Monday, February 16, 2009

What will come of Microsoft Retail?

It seems that Microsoft has also decided to get into the retail business, and will be selling Microsoft products at retail outlets at various locations. Some say that this is a mimicking of Apple Stores, and some say Microsoft can also succeed where others have failed. The question before us today then, is whether or not Microsoft can make their retail stores successful, and if this will help their overall business. It is my belief that Microsoft should abandon the idea of Microsoft Retail, and stay focused on making software, and distributing the software to vendors.

I don't know exactly what caused this notion to start up, but it's bordering on the ridiculous. The only reason Apple stores are successful is because you can't buy Apple computers anywhere else, save for a few retailers. The fact is, Microsoft products are already at practically every retail outlet that carries computer products, and most of the time Microsoft products are already bundled into computers, so there's no need to specifically look for Microsoft products. Microsoft products are the norm, and so there really isn't a reason to get new retail stores that specifically sell Microsoft products. I have some serious doubt about how successful these Microsoft stores will be, because they are essentially competing with themselves, and the people who market their products. There's really no reason for this. A better idea would be to ask retailers to make a Microsoft only section, and even then I don't think it is necessary, because most of Microsoft's products come with the products, without anyone having to ask for it.

If Microsoft were to open its own stores, chances are, nobody will go there, because you can already get Microsoft products everywhere else. It's not a matter of helping customers getting more convenient service, but simply that you are putting together a whole bunch of Microsoft Products in one store, and not sell anything else. If we look at history, most retailers have failed, and Apple is the only one that hasn't. Why is this? It's not because Apple is great at retailing, it's simply because there's demand for Apple products, and you can't get them anywhere else, so people go to Apple stores. If Apple allowed many more stores to sell their products, I suspect Apple would see significant increase in sales, but then their own Apple stores will see same store sales decline.

We can already see that these Microsoft stores will not be helping Microsoft gain more sales or customers, and so the next question is, can it help Microsoft's business?
The answer to this is most likely a no as well. Every retail store that Microsoft has to operate will increase Microsoft's expenses, and thus increased their fixed costs, which amounts to lower profit every year. The greatest businesses are able to generate maximum profit and a high rate of return on equity, whereas the poor businesses have to continually increase fixed costs in order to grow, without actually increasing profit potential. Microsoft has always been one of the best businesses around, largely because it focused on software, and thus their fixed costs were extremely low, while production costs were practically non existent once you factor in the volume of software being sold. This allowed them to continue to reap hefty profits, without the hassle of having large expenses and/or production costs and price competition. Microsoft has been able to follow this philosophy, and thus generating many cash cow products that bring revenue without Microsoft spending on them heavily. The biggest cost that Microsoft had was research & development, but once you had the product, you could product it without incurring more production costs. Now that Microsoft wants to enter the retail market, they need to rent more, buy land, pay more employees, and they also have increased production costs by having to put their products at every store, unlike when they just loaded copies of software onto hardware from other manufactures.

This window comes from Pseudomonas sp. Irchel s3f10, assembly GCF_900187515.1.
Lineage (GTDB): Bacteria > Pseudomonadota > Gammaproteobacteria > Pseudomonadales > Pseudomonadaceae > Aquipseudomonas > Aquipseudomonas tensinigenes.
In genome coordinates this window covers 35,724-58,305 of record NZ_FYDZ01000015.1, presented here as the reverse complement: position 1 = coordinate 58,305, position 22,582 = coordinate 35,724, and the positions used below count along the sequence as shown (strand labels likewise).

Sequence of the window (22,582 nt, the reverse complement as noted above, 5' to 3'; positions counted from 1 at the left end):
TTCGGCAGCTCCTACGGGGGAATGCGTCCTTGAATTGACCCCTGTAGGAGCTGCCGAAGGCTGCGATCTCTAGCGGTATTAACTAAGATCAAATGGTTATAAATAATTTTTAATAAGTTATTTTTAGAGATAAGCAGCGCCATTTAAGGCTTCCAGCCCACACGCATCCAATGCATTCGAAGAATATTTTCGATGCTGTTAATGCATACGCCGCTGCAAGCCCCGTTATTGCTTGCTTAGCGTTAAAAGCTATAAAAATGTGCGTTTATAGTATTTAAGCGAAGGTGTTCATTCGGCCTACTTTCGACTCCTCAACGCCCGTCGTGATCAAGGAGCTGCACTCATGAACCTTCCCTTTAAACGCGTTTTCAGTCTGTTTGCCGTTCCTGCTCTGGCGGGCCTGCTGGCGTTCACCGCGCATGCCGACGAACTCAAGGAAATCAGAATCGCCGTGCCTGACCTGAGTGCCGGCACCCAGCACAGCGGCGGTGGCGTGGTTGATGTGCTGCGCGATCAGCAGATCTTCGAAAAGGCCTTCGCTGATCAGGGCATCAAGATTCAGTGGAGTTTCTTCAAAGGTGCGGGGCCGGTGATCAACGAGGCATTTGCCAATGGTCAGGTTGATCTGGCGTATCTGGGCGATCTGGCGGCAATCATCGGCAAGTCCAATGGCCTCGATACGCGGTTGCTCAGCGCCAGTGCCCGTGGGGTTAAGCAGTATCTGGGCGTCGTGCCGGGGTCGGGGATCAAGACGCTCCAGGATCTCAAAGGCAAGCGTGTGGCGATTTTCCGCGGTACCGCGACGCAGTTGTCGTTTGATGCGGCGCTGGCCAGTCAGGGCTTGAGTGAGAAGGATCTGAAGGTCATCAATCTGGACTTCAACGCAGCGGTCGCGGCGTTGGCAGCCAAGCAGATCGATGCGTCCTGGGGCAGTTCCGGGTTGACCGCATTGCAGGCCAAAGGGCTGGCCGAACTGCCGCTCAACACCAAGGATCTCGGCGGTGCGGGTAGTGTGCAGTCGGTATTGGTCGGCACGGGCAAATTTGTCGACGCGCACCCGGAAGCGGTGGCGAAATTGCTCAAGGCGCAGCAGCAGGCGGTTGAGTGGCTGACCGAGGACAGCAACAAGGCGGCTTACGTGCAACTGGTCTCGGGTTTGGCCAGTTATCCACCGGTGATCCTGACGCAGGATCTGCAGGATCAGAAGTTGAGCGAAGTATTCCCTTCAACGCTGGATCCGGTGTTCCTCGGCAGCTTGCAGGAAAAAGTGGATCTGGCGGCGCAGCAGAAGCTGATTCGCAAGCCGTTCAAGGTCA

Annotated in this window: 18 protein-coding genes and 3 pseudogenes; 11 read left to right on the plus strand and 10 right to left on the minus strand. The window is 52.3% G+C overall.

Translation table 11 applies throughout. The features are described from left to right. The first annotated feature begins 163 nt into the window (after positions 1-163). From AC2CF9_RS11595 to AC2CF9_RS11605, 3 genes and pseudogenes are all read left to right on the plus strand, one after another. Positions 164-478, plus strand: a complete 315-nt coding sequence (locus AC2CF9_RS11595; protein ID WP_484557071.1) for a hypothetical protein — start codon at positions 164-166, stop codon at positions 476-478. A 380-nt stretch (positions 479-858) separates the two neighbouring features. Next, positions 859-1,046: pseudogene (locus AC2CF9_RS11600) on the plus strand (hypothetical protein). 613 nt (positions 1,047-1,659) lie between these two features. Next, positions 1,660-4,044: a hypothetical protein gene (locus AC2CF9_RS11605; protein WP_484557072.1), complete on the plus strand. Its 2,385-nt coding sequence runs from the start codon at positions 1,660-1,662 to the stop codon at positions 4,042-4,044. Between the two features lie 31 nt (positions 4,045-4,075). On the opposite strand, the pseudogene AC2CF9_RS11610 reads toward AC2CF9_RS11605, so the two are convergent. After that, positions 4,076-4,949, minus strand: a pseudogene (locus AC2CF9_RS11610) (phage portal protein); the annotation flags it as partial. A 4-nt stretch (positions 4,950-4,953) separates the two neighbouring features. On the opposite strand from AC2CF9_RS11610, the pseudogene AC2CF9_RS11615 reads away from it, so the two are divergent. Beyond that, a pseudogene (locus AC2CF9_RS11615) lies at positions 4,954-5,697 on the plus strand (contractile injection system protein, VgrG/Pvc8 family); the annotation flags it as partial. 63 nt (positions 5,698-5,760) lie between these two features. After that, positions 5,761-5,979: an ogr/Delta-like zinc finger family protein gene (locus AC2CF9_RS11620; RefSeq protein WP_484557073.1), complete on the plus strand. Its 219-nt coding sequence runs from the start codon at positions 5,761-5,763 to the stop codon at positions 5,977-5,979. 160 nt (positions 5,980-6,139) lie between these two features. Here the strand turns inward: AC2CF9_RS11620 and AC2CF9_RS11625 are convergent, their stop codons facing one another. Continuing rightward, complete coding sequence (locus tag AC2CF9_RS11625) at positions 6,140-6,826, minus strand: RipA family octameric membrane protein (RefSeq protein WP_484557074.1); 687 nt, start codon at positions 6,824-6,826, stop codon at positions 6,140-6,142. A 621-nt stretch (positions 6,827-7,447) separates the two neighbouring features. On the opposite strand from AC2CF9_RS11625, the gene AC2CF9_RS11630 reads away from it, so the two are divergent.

This all adds up to the fact that, Microsoft will have a difficult time to make their retail operations successful, and if they ARE able to, then they have some VERY talented management. With the hire of a Wal-mart veteran, and the Microsoft internal reforms, they may be able to pull it off, and allow easier access to everything Microsoft, while increasing their brand name value, but that road will be long and hard. Fortunately, they may be able to snatch up land and lower some of their long term costs by starting this operation during a depression. Unfortunately, if they start in the middle of a depression, they won't see powerful results for a while.

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